Friday, February 15, 2008


Lightning is characterized by the discharge of electricity between rain clouds or between a rain cloud and the earth. It is usually seen as an arc of extremely bright light which can be many kilometers in length, however, there are other forms as well. Accompanying the lightning is the giant roar of thunder. The thunder is caused by the expansion of air that has been heated by the lightning which then collides with cooler air, creating the sound of an explosion.

Thunderstorms are the most common types of storms, and thunder itself, although frightening, is not dangerous. It is the lightning that causes the problems. Lightning and thunder occur together, however we hear the thunder after we see the lightning. Sound waves travel about one mile in five seconds, while light travels at more than 186,000 miles per second. Therefore, lightning is seen immediately when it occurs, and thunder is heard a little later.

The different sounds of thunder (deep roar/loud crash) is caused by the different types of lightning, for example, the thunder that has the sharp crackle like sound is caused when the large trunk of lightning forks into many branches. (See types of lightning)

How Lightning is Formed

Before lightning is formed, the cumulonimbus cloud of thunderstorms must become electrically charged. In most rain clouds, the bottom of the cloud is negatively charged and the top is positively charged. It is not known how the cloud becomes charged, but scientists have formed numerous theories to try to explain this phenomenon. These theories have been divided into two main categories: those that require ice and those that do not. However, meteorologists are leaning toward the theory that requires ice because lightning is not often seen unless ice has formed in the upper layers of the rain cloud.

Theories

The first theory describes how ice gains a negative charge while frozen and unfrozen water keeps its positive charge. Another theory shows how when large droplets fall swiftly, they gain a negative charge, while slowly falling water gains a positive charge.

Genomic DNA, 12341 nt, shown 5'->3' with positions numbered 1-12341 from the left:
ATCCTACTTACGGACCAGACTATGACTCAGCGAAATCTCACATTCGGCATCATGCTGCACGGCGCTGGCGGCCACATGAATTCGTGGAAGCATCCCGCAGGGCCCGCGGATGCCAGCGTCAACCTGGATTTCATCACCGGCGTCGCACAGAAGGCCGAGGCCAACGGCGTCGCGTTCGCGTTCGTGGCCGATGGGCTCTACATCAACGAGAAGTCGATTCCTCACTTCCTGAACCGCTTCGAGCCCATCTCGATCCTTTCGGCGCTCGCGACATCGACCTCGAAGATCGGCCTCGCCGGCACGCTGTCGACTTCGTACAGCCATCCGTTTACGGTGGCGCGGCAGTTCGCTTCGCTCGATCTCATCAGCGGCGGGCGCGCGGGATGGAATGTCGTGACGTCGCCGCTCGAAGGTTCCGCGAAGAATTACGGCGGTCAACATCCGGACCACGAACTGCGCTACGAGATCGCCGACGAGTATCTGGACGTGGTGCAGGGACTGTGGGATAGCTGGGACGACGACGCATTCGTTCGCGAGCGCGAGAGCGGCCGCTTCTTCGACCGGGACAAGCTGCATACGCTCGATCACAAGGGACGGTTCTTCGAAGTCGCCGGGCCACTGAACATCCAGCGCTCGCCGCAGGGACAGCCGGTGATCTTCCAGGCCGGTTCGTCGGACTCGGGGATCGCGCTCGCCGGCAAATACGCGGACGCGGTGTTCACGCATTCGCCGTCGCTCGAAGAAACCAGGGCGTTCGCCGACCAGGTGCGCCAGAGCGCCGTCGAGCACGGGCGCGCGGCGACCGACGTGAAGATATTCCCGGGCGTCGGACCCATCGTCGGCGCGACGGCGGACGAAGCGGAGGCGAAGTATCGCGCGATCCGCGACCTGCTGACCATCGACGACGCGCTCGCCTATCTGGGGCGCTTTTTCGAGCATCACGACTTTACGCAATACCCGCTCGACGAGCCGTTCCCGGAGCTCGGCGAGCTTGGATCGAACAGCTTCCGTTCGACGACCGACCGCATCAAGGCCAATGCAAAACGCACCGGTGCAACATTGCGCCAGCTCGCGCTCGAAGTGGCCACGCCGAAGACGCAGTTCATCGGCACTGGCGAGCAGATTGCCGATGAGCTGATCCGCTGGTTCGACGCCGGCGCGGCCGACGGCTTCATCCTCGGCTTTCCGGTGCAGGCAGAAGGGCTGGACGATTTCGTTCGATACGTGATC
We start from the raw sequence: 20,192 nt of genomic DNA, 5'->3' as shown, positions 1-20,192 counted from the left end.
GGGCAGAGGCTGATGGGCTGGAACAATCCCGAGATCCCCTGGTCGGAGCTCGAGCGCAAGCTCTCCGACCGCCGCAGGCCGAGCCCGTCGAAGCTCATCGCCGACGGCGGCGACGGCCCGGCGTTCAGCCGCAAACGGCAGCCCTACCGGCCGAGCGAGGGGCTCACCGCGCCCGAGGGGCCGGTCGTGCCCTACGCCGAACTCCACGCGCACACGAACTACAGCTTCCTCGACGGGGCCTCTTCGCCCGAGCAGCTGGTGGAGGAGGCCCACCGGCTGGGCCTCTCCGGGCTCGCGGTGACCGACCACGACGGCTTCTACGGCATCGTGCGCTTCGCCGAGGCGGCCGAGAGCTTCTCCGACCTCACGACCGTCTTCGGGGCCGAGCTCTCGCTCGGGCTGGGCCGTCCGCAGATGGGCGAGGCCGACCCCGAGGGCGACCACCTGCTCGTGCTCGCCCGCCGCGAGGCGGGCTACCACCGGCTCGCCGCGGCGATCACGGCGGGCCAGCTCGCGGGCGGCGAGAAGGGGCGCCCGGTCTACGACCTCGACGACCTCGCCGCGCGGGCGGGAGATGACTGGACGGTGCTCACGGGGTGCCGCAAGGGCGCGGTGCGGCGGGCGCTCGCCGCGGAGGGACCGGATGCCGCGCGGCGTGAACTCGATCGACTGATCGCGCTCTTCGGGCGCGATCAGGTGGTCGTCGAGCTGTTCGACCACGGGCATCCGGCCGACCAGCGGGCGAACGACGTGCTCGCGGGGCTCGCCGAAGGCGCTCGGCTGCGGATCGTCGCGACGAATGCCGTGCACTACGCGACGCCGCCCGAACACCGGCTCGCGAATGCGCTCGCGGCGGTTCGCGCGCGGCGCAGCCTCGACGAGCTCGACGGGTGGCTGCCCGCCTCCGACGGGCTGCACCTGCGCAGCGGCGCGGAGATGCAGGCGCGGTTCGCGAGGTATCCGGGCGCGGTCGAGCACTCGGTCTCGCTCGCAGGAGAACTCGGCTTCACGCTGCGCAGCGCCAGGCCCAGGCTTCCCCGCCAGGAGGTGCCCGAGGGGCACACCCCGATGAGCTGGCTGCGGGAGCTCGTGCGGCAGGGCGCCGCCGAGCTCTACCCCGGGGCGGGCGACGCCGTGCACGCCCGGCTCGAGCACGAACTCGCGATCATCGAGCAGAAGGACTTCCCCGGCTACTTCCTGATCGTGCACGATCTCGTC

Theories that do not require ice gives the explanation that the cloud gets its charge by attracting negative charges from the ionosphere. These negative charges are pushed to the base of the cloud by strong downdrafts, while the positive particles are pushed upwards by warm air within the rain cloud.

Strokes

Eventually the negative charge of the base of the cloud gives the earth a positive charge. When the electrical potential reaches approximately ten thousand volts per centimeter, ionization occurs along a narrow path and the result is a flash of lightning. The negative particles descend from the base of the cloud to the ground.

However, most lightning flashes are not a single event, but rather numerous strokes followed by a leader stroke. There can be up to 42 strokes to a lightning bolt. The time between successive strokes is 0.02 seconds. The average bolt lasts only one fourth of a second.

Safety Tips

Since lightning can be very dangerous and it has killed and maimed many people, it is important for us to follow safety measures and protect ourselves and property.

During a storm stay indoors, however if you are caught outside in a severe storm, never stand under any tall objects such as trees. It is better to lay down in an open field away from any surrounding tall objects. Avoid any large bodies of water and if you are swimming, leave the water immediately.



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